WHETHER you see them or not, they are there. As we enter Homelessness Week (August 1-7), every night there are more than 116,000 people who are homeless and don't have somewhere safe or secure to sleep, including 1622 in Tasmania.
There are many reasons why people face homelessness, for some it's family breakdown, domestic and family violence, job loss or financial pressures, while others have fallen through the cracks of our mental health system. At Mission Australia, we hear the cries for help on the frontline.
Many of our services are at capacity, with people unable to access the support they need. There simply aren't enough safe, secure homes to house people. That shouldn't be the case in a nation like ours.
We anticipate August's 2021 Census will show an increase in homelessness.
We want to see a national plan to end homelessness in Australia, led by the federal government, that aims to prevent people from becoming homeless and rapidly re-house them if they do.
I encourage everyone to join me and the thousands of others who are calling on political leaders near and far to make the changes needed to end homelessness.
Please also consider signing up to the Everybody's Home campaign to call for solutions to end homelessness at everybodyshome.com.au
There was a distinct lack of leadership in the federal budget, we need to do better.
Mychelle Curran, Mission Australia state director.
What do you think? Send us a letter to the editor:
THE inevitable comparison between former Olympic swimming gold medallist Shane Gould and gold medallist Ariarne Titmus will be a current and continuing media debate.
The rise and rise of Titmus at the Tokyo Olympics has been a wonderful inspiration for the nation, but one of the highlights at the Olympics poolside has been the grace and sportsmanship of American champion swimmer Katie Ledecky.
Ledecky, widely regarded as the greatest female swimmer of all time, recognised by Titmus for driving the standard of contemporary world female swimming, is a credit to her beloved sport.
Please spare a moment for 14-year-old Canadian Olympic swimmer Summer McIntosh, whose coach died in April last year, and father Greg, is recovering from cancer, made the final of the much anticipated 400m freestyle event between Titmus and Ledecky - her mother Jill, represented Canada in the pool at the 1984 Los Angeles Olympics.
Kenneth Gregson, Swansea.
JOHN Malouf seems to have missed one major reason why people avoid self checkouts. As confirmed to me by more than a handful of conversations at the supermarket, many would rather wait, for as long as necessary.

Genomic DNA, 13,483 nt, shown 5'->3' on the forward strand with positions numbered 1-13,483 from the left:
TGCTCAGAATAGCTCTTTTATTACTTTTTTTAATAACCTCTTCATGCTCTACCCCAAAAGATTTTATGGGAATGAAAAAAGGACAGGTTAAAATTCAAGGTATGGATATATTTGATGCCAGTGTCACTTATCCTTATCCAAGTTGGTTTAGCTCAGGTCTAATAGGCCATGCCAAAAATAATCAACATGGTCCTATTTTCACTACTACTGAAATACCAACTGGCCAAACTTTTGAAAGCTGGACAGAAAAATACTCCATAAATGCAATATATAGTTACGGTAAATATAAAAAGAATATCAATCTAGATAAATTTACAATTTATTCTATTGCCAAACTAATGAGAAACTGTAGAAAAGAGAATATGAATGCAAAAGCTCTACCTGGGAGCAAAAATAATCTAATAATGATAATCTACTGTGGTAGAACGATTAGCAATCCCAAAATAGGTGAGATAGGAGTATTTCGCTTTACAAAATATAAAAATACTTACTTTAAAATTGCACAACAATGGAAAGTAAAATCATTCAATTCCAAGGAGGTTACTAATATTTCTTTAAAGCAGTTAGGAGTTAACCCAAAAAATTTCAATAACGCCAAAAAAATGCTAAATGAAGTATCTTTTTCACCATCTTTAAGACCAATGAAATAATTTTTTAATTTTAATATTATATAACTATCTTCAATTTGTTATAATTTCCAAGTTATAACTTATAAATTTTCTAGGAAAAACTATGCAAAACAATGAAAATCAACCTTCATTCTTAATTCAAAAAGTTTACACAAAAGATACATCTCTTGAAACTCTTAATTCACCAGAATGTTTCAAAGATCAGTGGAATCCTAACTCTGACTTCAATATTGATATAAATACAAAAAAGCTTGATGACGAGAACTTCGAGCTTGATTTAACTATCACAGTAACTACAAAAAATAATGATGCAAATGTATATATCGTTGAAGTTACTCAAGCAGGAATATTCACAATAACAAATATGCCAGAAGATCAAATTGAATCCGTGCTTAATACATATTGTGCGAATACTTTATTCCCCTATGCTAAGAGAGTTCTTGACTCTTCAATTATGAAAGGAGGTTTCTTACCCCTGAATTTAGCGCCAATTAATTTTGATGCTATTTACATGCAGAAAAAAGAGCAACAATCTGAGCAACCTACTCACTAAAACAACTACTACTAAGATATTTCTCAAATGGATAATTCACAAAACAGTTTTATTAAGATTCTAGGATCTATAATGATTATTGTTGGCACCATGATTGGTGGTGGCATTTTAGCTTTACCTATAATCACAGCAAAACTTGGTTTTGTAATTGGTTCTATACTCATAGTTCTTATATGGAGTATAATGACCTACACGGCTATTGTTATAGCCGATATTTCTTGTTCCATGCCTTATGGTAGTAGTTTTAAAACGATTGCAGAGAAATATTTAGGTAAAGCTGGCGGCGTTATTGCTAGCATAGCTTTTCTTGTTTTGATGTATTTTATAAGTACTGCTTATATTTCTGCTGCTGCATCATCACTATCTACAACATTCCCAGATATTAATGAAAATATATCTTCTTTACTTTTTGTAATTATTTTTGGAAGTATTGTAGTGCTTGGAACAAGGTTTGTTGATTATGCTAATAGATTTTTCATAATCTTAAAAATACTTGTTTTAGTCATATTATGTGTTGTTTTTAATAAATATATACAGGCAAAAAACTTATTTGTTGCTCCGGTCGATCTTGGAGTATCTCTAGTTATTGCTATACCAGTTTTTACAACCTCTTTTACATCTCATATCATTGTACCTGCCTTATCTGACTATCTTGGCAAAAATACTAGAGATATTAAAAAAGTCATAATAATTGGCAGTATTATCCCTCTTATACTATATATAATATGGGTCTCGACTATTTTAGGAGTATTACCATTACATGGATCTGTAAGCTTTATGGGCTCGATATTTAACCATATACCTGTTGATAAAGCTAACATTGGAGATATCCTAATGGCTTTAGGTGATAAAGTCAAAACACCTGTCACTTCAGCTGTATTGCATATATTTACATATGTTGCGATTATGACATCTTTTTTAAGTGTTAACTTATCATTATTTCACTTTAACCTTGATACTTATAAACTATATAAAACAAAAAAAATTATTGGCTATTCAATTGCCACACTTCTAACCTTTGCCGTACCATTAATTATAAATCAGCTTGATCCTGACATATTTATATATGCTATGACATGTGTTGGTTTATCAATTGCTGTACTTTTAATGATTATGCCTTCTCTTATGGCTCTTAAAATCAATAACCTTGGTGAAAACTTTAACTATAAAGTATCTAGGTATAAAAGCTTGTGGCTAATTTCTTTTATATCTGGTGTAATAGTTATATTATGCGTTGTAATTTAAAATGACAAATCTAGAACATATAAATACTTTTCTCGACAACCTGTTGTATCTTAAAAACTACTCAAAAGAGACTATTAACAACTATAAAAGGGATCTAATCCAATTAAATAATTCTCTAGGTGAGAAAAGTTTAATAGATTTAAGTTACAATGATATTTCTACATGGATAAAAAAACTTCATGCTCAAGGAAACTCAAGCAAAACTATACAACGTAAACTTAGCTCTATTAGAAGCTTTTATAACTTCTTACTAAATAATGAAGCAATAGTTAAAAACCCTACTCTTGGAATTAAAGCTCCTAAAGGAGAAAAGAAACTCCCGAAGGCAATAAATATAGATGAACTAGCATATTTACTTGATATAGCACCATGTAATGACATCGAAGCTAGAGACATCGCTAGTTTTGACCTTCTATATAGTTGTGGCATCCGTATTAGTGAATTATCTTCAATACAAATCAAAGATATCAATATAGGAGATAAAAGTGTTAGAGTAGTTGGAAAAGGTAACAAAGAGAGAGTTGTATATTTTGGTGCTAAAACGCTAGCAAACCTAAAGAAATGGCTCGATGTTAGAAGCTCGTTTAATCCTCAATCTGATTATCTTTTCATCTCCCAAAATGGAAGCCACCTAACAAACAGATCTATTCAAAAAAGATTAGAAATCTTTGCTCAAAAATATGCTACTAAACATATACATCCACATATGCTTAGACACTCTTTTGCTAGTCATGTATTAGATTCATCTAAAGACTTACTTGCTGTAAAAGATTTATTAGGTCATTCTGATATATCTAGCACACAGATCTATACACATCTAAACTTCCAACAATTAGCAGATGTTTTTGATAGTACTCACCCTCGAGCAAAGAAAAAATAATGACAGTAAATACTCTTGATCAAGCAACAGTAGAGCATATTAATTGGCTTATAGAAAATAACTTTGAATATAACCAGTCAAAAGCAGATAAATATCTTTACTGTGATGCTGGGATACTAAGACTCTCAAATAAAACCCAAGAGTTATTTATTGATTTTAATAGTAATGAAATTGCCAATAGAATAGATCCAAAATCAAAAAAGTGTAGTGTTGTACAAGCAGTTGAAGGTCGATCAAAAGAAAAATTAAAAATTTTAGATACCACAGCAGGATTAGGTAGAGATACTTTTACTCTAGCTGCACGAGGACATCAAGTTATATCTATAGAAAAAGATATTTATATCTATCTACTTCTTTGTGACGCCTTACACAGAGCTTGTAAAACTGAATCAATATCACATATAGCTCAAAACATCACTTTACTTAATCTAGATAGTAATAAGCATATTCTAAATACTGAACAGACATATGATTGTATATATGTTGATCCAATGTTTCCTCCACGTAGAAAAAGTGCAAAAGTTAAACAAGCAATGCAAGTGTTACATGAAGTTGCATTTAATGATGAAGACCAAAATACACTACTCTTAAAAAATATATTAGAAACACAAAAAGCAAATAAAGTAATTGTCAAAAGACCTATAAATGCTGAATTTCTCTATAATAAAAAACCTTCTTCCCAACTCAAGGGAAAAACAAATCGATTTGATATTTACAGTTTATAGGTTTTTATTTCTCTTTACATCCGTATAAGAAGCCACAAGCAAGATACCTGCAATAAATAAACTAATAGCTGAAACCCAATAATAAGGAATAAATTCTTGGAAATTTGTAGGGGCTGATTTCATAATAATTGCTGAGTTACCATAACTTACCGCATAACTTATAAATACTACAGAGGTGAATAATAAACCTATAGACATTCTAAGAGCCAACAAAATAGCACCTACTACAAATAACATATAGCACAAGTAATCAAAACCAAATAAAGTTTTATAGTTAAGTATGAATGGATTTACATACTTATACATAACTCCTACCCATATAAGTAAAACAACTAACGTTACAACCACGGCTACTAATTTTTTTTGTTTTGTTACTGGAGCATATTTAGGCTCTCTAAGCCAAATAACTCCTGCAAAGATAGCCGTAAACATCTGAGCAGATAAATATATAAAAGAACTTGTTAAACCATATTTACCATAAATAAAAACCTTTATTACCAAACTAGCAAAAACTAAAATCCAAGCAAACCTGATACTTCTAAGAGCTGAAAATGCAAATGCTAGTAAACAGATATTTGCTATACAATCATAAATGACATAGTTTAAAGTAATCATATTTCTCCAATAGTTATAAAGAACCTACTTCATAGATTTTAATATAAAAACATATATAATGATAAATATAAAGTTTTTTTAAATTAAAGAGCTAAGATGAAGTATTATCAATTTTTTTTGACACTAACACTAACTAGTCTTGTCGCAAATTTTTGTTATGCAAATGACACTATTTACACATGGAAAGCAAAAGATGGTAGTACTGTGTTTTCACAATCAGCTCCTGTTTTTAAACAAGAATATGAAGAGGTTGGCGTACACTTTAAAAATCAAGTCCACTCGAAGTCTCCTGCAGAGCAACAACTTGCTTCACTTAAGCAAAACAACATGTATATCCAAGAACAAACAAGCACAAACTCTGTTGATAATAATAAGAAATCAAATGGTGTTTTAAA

Being encouraged to use a robot to pay for their goods where once a cheerful interaction was welcome leads some to wonder exactly what society will look like when many levels of work, which are sustenance for people, are no longer available.
Many do not believe the motivation of the tech developers and marketers is actually to rescue people from the less interesting jobs or to make life more tolerable in any way for the average punter, as the rhetoric I hear repeated ad infinitum would have us believe.
Delia Ratcliff, Launceston.
IF there is anything of value to learn from this COVID-19 pandemic, it's that no matter who you are or what you possess we are after all only human and are all on this Earth together. But then I ask what is the lesson that we have learnt when one sees the greed and selfishness and arrogance that is running rampant?
This pandemic has brought out the very best in some, but the worst in others.
So many are under the false impression that they are special and can carry on regardless without a thought or care for others.
Why should they spoil their fun and lifestyle for others? Until these selfish individuals realise that the world doesn't revolve around them, this COVID-19 is going to be following us for a very long time, and we all have to adjust to changes and cease the whinging and moaning that is driving me bonkers. So, get over it and do the right thing for maybe once in your life.
Jo Ford, Legana.
SOLAR POWER RATES
I HAVE heard excuses in my time but Aurora's excuse for the fall in feed-in rates doesn't pass the pub test or any other logic for that matter.
I have solar panels and was getting paid 8.6 cents before the price reshuffle, my neighbour who doesn't have solar was paying 26.7 cents for power, so my power left my house and he used it and the company pocketed 18 cents for transmission of my power to my neighbour's house 25 metres away.
If that's not profiteering then I don't know what is. And who is this regulator who sets prices? Just another bunch of bureaucrats put in place to make sure the government reaps the benefits of our outlay.
The government was the one who encouraged people to install solar and now that they have their water supply and are being supplemented by wind power they want the ordinary bloke to prop the economy up. It's theft even if it is subtle.
Ken Terry, Bridport.
REDUCED BANK HOURS
MOST people don't need to go into branches these days. Most banking can be done at the touch of a finger using the banking APP. Even deposits can be done by using the ATMs these days.